Gartner, Inc. recently released its top 2019 predictions for IT organizations and beyond. These predictions focus on artificial intelligence (AI) and skills, cultural advancement, and processes becoming products that result from increased digital capabilities and the emergence of continuous conceptual change in technology. In particular, four predictions stood out to me:
These four topics have the potential to greatly impact the future of enterprise technology and are things IT teams should begin thinking about if they are not already. Each one will force enterprises to fundamentally reconsider the current strategy around data, how business is conducted, and the way customers are engaged.
Through 2022, a fast path to digital will be converting internal capabilities to external revenue-generating products using cloud economics and flexibility:
This prediction plays solidly into Druva’s value proposition. Cloud, and SaaS in particular are absolute game changers, both in terms of economics and pace of innovation. With cloud solutions like SaaS, customers can realize the path to digital with tremendous agility because they don’t have to worry about managing infrastructure, scale, capacity, security, performance, etc. (cloud providers like Druva handle all of this). Simplicity acts as a major driver in this model – customers can think about business workflows and how to open up their data and app infrastructure to business partners or solution buyers while still maintaining scale, security, performance, etc.
A solid cloud data management stack allows these companies to easily bring in data, analyze it, create new solutions from it, and take it to market. Cloud models facilitate this through an API-driven economy combined with retail like buying experience and pay as you go pricing models.
By 2023, ePrivacy regulations will increase online costs by minimizing the use of “cookies” thus crippling the current internet ad revenue machine. By 2022, companies leveraging the “gatekeeper” position of the digital giants will capture 40 percent global market share, on average, in their industry.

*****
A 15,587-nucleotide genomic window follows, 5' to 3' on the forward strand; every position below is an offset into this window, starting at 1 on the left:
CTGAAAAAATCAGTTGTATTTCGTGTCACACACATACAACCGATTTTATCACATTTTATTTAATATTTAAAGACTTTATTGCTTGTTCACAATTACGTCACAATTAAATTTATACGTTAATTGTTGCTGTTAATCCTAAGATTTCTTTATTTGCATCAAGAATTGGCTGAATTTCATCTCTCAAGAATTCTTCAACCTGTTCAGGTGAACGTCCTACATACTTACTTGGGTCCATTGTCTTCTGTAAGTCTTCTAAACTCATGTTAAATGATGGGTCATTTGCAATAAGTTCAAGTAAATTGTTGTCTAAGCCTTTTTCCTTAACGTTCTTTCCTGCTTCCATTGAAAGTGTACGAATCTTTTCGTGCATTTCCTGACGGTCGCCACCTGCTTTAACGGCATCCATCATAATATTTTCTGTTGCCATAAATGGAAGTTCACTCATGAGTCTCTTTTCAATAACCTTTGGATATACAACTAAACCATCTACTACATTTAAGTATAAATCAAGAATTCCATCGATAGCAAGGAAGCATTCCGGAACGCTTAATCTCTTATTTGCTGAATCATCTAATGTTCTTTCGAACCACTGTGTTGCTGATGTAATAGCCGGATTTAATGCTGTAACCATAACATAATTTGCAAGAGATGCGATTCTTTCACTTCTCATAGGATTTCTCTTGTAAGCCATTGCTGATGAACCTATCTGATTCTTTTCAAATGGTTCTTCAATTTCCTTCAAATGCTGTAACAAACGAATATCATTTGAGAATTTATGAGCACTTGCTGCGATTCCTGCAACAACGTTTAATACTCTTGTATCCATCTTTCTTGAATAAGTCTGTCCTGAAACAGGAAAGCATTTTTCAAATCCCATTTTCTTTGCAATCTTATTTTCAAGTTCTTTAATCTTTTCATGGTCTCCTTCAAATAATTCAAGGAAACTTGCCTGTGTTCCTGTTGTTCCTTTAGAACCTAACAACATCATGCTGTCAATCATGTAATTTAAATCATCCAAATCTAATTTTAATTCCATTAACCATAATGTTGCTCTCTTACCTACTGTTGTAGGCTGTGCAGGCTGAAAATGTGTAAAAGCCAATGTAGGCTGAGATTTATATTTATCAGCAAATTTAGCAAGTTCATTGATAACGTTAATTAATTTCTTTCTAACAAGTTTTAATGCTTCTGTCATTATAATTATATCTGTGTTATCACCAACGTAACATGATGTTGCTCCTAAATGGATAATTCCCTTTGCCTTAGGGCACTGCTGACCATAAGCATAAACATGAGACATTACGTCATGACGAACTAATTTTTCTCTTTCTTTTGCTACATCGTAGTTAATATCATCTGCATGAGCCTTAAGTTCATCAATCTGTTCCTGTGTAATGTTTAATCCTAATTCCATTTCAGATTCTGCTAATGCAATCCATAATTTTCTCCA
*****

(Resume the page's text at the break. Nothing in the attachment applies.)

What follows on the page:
While the biggest impact of these two trends, GDPR / privacy and AI, has been dominant in the consumer space. However, we have seen recent GDPR reports and incidents in the enterprise space as well, including the British Airways breach. We should expect this trend to grow significantly in the B2B or enterprise spaces in the next few years. Also, visibility into data and using it effectively will become critical for organizations to innovate and gain a competitive edge.
These trends will force companies to re-think their data management strategy in order to keep their revenue engine running and try to outrun competition. Enterprises need to know more about the data (such as its age, location, active usage, type, etc.) and use it to drive business decisions. Given the sheer scale and volume of such data, leveraging machine learning and AI is the best way for a company to effectively manage the process, and ironically, this data will be used to drive decisions about how the business leverages technologies moving forward. For example, in data protection we can leverage AI to evaluate workloads that are more sensitive, commonly used or of extensive size, to automatically increase the level of data protection (more frequent backups, prepare for faster recovery), more effectively balancing cost vs. risk.
But the path to achieving and sustaining a dominant market share position globally is likely to lead to and through one or more of the digital giants (Google, Apple, Facebook, Amazon, Baidu, Alibaba and Tencent) and their ecosystems. These giants already command massive consumer share and have begun to use their “gatekeeper” positions and infrastructure to enter the B2B space as well.
Building the connections is critical in the cloud economy to help customers meet their digitization goals. As a top AWS partner, Druva is part of the AWS ecosystem enabling customers to embrace the cloud through native integrations with AWS MarketPlace.
Through 2021, social media scandals and security breaches will have effectively zero lasting consumer impact.
While this may be true from a consumer standpoint, it puts a tremendous focus and need for innovation and improvements on the enterprise / B2B side around cybersecurity. Current security processes, measures and tool chains were designed for a world where data was confined to the four walls of a data center. This is no longer the case today where data is everywhere. Threats are also more advanced as attackers are compromising SaaS accounts, S3 buckets or even code vulnerabilities in API calls. Every company is or should be rethinking their security strategies, and look at a more holistic approach — one that involves not only prevention (FWs, etc) but also advanced capabilities around security automation (early detection, warnings, data / event correlation) and recovery (recovery mission critical apps and data as quickly as possible).
To learn more about the future of IT and Druva’s 2019 Industry Predictions, visit my article in eweek.